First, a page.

Turkey has approached a very crucial turning point in its dealings with its Kurdish citizens. Kurds made gains in the 2009 local elections, but many worry that the AKP is trying to destroy them politically.
Berlin reporter Jabeen Bhatti and I created a project on the crowd-sourcing platform
Kickstarter to help fund a trip to Tunisia to go to ground, talking to people and figuring out what is really going on, then telling those stories.
Just like the Internet lowers transaction costs in the economy leading to networked models of innovation and wealth creation, one effect of the digital revolution on society is to lower the transaction costs of dissent and insurrection.
In the end, what determines the fate of a society is very mysterious -- the movement of collective consciousness. No one can predict when the collective will decides to change, yet once it does, its power is always unstoppable.
Malcolm Gladwell is going further out on a creaky limb. His reading of the role of social media in Tunisia and Egypt actually seems to lead to conclusions that I think he would acknowledge are extremely unlikely.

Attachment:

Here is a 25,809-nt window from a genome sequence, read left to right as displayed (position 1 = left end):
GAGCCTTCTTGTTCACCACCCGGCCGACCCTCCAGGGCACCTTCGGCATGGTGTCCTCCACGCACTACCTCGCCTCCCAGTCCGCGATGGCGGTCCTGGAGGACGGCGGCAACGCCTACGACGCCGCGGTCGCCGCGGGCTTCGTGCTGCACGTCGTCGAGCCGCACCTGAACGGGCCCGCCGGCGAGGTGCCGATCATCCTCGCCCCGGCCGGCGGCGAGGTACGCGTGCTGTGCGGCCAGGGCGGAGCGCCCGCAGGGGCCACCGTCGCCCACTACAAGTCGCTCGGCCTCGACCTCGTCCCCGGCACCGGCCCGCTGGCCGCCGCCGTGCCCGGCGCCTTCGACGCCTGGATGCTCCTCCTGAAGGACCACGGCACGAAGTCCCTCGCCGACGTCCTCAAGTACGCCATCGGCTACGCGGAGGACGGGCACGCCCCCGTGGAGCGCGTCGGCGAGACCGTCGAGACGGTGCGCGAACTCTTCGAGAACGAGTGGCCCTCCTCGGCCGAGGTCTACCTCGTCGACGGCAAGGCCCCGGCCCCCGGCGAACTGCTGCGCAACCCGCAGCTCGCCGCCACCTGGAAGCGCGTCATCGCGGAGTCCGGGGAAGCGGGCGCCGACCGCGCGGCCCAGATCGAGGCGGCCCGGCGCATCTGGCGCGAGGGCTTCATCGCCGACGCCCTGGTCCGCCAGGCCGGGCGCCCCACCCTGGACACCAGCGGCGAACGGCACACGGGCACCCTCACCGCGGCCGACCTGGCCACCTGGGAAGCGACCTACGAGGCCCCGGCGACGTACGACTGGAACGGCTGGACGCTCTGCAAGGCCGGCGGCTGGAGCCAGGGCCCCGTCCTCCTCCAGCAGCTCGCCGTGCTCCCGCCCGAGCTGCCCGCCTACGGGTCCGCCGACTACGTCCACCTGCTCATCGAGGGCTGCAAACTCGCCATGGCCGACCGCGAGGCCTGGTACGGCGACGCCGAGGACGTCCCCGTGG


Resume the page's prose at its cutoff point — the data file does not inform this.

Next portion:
We are hypocrites. We cheer on the brave Tunisians and Egyptians as they assert the revolutionary power of the street. Hands off, we cry. Let them do it their way. We gave no such license to the Iraqis or Afghans.
No image frightens the average American more than the Arab street portrayed on TV -- an angry mob ready to hate us without provocation. But behind those outraged young men lie real grievances that run very deep.
We in the West and those of us laying the foundational stones for digital citizenship, have much to learn from our Arab friends. They have shown a remarkable degree of self-organization using the new technologies.
The Egyptian president has failed to bottle the public anger and has started seeing the end of his thirty year iron-fist rule. This all looks like the perfect formula for the victory of the public and a revolution that is knocking at the doors. It is not.